By danielcfu20509604, Jul 14 2016 04:16PM
Among the states that have legalized recreational and medical marijuana, several have included concessionary provisions that make it unlawful to operate a motor vehicle with a certain percentage of THC in the bloodstream. Recently New York passed medical marijuana legislation, but New York does not presently have a per se limit for those accused of driving while ability impaired by drugs.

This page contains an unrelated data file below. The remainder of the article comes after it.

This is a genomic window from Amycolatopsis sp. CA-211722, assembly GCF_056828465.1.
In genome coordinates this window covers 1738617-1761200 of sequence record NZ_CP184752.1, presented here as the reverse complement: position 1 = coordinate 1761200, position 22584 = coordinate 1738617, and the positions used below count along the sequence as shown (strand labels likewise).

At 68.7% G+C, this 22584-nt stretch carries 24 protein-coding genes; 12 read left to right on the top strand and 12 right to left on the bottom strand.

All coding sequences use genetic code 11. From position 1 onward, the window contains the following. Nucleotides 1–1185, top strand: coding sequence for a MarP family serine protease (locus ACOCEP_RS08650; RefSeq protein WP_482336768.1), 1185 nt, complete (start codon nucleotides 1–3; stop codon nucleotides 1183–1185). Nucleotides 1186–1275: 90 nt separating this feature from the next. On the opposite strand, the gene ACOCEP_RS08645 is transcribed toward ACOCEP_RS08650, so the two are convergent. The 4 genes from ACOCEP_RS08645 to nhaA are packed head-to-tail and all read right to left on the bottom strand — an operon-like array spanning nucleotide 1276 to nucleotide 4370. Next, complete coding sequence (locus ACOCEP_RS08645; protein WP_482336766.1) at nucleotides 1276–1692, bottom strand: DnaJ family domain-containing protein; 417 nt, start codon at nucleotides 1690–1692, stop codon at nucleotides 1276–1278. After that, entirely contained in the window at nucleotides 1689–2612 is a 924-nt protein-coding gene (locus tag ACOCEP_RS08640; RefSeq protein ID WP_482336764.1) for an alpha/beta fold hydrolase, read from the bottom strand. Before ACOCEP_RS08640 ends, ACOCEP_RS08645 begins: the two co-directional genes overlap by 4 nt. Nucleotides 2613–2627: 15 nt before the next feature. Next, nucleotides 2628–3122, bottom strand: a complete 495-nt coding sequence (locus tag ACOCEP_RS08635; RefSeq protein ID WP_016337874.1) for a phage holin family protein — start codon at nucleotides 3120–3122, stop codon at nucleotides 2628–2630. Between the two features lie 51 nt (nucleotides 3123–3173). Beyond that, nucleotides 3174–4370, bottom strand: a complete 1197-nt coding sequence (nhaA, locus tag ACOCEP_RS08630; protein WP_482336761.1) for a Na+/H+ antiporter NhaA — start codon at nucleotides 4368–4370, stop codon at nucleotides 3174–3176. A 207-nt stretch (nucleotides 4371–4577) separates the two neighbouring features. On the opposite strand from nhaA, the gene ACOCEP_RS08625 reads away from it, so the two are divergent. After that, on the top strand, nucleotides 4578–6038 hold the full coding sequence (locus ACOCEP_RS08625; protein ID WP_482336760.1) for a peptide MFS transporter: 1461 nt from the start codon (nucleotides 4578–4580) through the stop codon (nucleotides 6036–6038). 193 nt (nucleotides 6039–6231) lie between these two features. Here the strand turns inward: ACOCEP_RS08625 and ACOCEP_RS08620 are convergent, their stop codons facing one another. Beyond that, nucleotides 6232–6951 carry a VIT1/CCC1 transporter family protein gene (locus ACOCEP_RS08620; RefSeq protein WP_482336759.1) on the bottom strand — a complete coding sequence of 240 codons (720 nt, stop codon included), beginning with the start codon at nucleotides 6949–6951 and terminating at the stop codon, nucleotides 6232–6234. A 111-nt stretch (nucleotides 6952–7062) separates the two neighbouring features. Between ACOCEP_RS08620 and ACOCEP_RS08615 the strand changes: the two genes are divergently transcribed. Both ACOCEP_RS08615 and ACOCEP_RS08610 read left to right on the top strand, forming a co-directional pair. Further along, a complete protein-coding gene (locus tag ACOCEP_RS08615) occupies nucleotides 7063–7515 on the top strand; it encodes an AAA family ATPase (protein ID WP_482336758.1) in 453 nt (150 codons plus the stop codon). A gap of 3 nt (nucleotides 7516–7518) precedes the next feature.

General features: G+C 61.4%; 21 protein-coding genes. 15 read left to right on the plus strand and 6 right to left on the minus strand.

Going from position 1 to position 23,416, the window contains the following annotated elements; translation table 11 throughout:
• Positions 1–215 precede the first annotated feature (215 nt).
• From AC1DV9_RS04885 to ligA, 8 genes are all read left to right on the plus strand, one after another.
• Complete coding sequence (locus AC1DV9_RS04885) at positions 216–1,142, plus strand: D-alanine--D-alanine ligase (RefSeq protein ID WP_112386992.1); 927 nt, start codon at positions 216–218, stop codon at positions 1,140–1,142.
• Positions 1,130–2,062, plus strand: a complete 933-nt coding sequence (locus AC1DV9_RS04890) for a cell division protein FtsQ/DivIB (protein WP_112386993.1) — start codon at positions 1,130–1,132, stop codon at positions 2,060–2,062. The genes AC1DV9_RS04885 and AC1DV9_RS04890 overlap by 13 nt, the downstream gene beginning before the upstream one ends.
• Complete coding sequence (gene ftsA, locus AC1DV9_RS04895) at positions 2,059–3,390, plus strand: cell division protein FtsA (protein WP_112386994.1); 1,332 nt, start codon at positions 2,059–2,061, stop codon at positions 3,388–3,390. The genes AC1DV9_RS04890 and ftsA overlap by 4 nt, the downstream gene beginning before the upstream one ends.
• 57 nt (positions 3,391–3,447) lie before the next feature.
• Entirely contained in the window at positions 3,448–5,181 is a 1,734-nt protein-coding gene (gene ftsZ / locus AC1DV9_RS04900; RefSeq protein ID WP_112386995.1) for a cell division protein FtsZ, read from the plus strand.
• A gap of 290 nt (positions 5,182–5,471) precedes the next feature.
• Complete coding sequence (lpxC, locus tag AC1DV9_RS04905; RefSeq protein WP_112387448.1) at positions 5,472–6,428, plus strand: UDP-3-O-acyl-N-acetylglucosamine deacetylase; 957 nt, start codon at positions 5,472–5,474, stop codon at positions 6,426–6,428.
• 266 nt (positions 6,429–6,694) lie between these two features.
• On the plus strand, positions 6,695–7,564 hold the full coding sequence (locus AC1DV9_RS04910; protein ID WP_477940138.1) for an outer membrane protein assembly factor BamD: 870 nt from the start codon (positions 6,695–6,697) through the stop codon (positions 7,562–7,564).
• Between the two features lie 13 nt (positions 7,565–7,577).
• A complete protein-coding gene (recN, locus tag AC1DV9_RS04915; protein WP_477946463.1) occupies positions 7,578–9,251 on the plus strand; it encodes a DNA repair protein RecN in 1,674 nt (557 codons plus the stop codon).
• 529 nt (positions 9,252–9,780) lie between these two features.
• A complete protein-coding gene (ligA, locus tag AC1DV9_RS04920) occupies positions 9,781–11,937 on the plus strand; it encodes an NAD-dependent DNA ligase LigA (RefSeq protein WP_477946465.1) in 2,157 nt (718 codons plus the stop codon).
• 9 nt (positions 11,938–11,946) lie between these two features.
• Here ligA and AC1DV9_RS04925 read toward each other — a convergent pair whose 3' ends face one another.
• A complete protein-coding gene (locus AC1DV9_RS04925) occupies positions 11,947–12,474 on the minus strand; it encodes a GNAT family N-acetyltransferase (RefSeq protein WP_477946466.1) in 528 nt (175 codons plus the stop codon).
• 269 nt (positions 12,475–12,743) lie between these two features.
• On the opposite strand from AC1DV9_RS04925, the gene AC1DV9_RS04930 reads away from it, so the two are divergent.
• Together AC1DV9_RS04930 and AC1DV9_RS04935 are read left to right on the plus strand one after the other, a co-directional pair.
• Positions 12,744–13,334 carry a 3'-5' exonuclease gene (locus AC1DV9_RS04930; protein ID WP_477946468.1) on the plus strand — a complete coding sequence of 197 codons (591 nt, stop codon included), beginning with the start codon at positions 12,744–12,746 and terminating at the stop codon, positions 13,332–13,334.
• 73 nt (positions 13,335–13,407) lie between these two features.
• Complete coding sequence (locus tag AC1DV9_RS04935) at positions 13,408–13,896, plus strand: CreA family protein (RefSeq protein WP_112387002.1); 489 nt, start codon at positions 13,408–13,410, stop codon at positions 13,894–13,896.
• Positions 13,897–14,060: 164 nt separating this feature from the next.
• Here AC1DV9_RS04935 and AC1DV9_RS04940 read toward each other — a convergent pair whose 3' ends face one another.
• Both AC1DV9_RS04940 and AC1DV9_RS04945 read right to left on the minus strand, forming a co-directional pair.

If per se limits in DWAI drug cases were to be considered by The New York Legislature, that body should swiftly reject the idea. Studies are mixed on the issue of whether marijuana poses an increased risk of accidents. Moreover, the effects of THC wane radiply after inhalation. Impairment ceases three to four hours after inhalation. However, THC remains detectable in the blood for weeks, and months in urine samples, of frequent users of cannabis. Frequent users may have THC levels above proscribed limits at the time of arrest, despite not having consumed cannabis proximately to the time of arrest. Common sense dictates that people should not be prosecuted and punished unless they lack the ability to operate as reasonable and prudent drivers.